The purpose of these experiments was to determine the relative proportion of insulins I and II in the pancreas of inbred strains of mice and rats, and whether this proportion would be altered by conditions known to affect insulin biosynthesis. Rapid analysis of multiple samples was accomplished by an immunoelectrophoretic method in which insulin can be detected in crude pancreatic extracts without further purification. Insulin I was found to account for 65–76% of total pancreatic content in C3H/HeJ, C57BL/6J, and CD2F1 mice. Glucose injection produced a significant increase in insulin content, which was completely accounted for by insulin I, although fasting for 2 days had no effect. In all three strains there was either no change or a decrease in content of insulin II, while insulin I increased 77–83% (P < 0.05) of the total pancreatic insulin.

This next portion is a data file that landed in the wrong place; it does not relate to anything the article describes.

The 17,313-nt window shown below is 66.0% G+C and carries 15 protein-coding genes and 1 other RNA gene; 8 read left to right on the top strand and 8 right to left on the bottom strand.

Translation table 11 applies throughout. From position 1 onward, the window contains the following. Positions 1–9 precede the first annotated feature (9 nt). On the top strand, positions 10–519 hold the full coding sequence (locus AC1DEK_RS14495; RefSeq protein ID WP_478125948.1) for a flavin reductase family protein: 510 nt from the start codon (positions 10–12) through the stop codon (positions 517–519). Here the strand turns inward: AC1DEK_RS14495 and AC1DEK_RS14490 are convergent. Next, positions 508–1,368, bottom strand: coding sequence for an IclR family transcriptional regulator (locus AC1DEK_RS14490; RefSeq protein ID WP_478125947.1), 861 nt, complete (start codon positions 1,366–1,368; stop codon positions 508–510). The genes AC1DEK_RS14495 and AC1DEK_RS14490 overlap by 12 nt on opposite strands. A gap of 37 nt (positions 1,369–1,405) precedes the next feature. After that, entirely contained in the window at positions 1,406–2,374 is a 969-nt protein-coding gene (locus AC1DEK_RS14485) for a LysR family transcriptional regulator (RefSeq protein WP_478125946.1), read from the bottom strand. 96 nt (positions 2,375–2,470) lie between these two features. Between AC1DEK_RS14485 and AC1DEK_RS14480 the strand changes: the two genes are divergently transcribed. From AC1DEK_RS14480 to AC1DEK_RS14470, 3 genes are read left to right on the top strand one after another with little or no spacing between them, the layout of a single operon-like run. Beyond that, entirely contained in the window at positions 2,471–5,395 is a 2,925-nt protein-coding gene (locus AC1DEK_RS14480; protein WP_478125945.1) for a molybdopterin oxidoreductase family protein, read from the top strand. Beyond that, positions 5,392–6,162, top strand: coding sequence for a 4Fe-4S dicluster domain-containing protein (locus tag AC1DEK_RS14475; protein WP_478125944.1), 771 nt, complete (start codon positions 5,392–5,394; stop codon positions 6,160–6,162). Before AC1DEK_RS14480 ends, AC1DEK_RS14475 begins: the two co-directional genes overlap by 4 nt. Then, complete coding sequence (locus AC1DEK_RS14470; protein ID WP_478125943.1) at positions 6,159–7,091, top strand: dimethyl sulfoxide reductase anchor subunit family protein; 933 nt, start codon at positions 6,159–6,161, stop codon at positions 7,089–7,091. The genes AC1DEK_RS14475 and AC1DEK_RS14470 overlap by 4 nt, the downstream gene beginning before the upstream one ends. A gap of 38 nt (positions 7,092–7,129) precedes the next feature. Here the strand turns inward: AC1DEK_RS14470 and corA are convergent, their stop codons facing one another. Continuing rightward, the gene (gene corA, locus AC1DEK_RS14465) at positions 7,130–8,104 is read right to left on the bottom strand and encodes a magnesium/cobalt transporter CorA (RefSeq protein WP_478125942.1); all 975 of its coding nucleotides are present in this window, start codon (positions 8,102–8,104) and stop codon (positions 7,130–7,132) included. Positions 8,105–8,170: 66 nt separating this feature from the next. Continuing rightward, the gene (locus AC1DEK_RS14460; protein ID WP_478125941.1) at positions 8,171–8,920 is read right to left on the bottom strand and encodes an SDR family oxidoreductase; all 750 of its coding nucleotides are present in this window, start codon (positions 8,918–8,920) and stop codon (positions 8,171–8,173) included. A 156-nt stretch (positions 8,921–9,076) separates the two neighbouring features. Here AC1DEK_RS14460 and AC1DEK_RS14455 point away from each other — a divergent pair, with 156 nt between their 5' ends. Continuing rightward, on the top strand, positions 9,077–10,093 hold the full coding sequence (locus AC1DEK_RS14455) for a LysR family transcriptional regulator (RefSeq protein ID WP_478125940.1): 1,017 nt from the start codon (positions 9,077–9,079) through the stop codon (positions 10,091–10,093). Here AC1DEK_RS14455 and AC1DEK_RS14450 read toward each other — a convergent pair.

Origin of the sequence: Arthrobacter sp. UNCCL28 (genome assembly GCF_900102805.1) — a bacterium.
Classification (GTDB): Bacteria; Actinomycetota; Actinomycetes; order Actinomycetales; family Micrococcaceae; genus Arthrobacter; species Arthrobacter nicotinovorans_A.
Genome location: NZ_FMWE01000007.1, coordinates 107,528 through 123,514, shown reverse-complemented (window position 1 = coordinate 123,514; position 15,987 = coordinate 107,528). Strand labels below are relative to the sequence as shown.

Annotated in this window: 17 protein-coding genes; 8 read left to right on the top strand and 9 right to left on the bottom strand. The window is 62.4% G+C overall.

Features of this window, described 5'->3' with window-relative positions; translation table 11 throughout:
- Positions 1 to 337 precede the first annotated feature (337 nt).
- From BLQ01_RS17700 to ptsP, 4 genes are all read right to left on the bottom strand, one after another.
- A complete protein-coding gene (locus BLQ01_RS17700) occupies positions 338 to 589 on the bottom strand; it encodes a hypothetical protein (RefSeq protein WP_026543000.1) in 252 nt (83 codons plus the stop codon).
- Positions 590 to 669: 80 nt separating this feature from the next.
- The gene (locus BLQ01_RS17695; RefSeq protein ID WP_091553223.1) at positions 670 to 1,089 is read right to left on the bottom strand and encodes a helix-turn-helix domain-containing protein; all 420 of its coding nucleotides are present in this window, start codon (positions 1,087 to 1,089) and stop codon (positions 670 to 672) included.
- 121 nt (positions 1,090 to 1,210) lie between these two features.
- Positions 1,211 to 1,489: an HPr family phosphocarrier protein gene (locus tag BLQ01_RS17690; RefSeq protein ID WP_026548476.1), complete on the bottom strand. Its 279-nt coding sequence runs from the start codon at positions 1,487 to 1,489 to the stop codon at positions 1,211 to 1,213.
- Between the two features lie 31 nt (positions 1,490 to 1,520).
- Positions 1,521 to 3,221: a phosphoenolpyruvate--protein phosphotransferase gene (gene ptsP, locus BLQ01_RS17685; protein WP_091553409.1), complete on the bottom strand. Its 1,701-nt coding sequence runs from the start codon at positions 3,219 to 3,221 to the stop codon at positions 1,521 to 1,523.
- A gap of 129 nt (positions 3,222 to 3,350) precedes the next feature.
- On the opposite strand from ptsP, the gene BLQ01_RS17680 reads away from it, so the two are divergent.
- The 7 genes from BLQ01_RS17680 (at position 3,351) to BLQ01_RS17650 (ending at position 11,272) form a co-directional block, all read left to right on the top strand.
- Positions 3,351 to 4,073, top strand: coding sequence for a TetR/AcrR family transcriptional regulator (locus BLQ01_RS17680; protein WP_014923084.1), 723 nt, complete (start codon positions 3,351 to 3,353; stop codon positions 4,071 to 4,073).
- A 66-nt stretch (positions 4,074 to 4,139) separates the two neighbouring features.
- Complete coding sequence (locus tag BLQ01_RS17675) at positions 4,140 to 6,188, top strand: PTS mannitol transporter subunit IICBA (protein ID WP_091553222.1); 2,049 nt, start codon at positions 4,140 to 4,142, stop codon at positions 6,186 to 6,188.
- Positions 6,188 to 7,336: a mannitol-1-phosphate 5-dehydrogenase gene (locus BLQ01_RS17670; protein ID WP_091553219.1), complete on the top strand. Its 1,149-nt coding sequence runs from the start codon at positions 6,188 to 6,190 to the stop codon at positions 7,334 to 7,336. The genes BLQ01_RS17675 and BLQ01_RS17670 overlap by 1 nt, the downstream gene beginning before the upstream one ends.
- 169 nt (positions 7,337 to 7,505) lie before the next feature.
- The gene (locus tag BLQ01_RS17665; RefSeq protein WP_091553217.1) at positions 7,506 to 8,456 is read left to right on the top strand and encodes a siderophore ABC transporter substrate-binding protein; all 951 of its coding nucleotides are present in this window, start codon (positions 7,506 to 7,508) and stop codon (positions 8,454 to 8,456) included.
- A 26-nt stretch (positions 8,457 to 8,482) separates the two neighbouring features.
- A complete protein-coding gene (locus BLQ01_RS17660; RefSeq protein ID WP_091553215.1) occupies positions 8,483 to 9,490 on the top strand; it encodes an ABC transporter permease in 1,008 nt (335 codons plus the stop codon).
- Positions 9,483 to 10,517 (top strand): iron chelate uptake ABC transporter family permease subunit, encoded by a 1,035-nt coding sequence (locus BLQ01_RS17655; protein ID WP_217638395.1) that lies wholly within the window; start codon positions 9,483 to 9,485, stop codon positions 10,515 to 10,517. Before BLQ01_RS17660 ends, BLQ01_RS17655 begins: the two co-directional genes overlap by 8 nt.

To determine the effects of chronic hyperglycemia, the content of insulins I and II was measured in the pancreas of obese hyperglycemic mice and compared with that of lean littermates. Insulin content in pregnant rats was also evaluated, since pregnancy is characterized by insulin resistance and hyperinsulinemia. The results of these studies indicate that insulin I predominates in the pancreas of a variety of strains of rats and mice. More important is the observation that conditions that increase insulin production preferentially increase insulin I relative to II, suggesting independent regulation of the two genes.